Why are there so many conflicting interpretations of Biblical prophecy when the words in Scripture are the same?  Well here is a very good example of the saying "don't look for Satan in Soho (although he is there in form) but look for him in the pulpit".  This comment was used quite often by Dr. Bullinger to make the point that misinterpretation of Scripture by teachers, pastors, elders, Priests and Vicars; to eager listeners, who are very often very sincere in their hearts, was/is to be carefully checked against the Bible!

Easier said than done in some cases.  Why should that be?

Unfortunately, there are as many interpretations as there are Groupings which have developed since the Protestant Reformation, which was meant to undo the damage of the Roman Church, but which has since spawned its own misleading teachings leading to even more confusion and heartache among sincere Christians!  SeeScripture Corruption:

As almost, if not all Biblical prophecy relates to Israel, and the bulk of it is regarding "the end times", if a person or group is wrong in their interpretation of who is being referred to in Scripture; (see: they are going to be wrong in the majority of their teaching and understanding.  Their corrupted fundamental precepts project onwards into all their Bible study which can/will have serious consequences for both the individual and/or the group.  All truth seeking Christians will accept that Israel is the subject of Biblical prophecy, that Christ Messiah is returning to Earth in power and great glory, that He will save "the remnant" of Israel, and will judge the nations and peoples of the Earth into "sheep and goats", Matt. 25:31-46 (see: The Sheep and Goat Judgement), prior to setting up His Millennial Kingdom.  Those groups that do not accept these future events, and teach differently will be subject to whatever the Lord Christ Jesus dealings are at His return (see: Matt. 25).

A very clear example of wrong teaching is given in Isa. 28, where just prior to their exile to Babylon the Jews are shown by Jehovah God that they had erred in their knowledge and behaviour where vs 7-14 define their error and sin in not learning God's truth.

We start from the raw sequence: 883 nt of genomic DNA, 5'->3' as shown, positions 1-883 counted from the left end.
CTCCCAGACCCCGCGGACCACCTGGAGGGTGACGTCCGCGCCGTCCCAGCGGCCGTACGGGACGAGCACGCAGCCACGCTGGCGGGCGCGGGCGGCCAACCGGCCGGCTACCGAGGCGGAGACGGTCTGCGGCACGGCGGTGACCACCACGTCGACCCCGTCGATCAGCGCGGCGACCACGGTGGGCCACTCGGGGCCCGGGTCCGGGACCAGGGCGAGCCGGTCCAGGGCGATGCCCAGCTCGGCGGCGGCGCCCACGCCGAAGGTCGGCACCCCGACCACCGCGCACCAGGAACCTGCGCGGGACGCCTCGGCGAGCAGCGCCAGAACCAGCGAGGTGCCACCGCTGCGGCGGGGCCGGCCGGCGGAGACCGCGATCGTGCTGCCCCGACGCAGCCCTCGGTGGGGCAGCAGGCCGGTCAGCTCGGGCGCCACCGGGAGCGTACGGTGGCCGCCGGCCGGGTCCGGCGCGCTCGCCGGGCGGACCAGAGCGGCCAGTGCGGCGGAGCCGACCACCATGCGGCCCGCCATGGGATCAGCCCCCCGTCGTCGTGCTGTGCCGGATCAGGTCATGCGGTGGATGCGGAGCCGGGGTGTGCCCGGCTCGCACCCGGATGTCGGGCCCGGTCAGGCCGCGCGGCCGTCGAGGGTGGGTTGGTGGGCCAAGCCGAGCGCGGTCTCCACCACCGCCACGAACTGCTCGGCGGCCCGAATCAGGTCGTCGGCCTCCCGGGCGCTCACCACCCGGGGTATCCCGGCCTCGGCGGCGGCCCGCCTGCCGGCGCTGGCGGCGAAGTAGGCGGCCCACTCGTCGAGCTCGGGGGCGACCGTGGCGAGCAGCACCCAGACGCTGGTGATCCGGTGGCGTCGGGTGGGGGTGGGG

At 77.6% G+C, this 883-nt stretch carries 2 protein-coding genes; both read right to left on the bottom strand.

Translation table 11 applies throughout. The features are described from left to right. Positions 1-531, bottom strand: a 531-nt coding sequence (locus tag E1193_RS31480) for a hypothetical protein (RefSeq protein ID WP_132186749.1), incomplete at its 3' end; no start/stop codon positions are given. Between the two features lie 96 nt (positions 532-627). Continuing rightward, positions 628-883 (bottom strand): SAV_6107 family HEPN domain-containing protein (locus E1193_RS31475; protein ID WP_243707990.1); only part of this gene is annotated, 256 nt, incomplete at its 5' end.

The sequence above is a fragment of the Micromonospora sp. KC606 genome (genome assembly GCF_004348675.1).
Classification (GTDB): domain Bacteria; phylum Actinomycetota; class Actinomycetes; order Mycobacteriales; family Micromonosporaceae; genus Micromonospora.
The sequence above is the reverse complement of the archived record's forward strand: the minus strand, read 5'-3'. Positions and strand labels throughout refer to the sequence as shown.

Two very obvious examples of corrupted teachings, are the Roman Church which introduced Babylonian teachings, and who say that all of Revelation is history, thus negating all prophecy in the Bible.  Also all Groups that reject Israel as the main subject of prophecy!  This latter Grouping applies to many Churches and Sects, who have displaced Israel with "the Church", and therefore apply to themselves the many prophecies regarding "the end times" and incorporate it in their teaching!  See: Replacement Theology

The following examples from Wikipedia, give some idea of the very many differences of opinion at large in the world today regarding the subject of "the last days", these being recognised basic views on the subject, which term relates to Old Testament prophecy, particularly in Daniel.  The term "last days" does not mean "end of the world" as is interpreted by for example The Church of England, but "the end of the Age", or end of a predetermined period of time. The term used generally for the study or teaching of this subject is "Eschatology". 


Christian Eschatology is the branch of theological study relating to last things, such as concerning death, the end of the world, the judgement of mankind, and the ultimate destiny of mankind.  Eschatological passages are found in many places in the Christian Bible, with many being found in the Old Testament prophets, especially in Isaiah and Daniel.  Many are also found in the New Testament books, such as Matthew 24Matthew 25, the General epistles, the Pauline epistles, and the Book of Revelation. This article is currently a general overview of the different  Christian eschatological interpretations of the Book of Revelation.  The differences are by no means monolithic as representing one group or another.  Many differences exist within each group.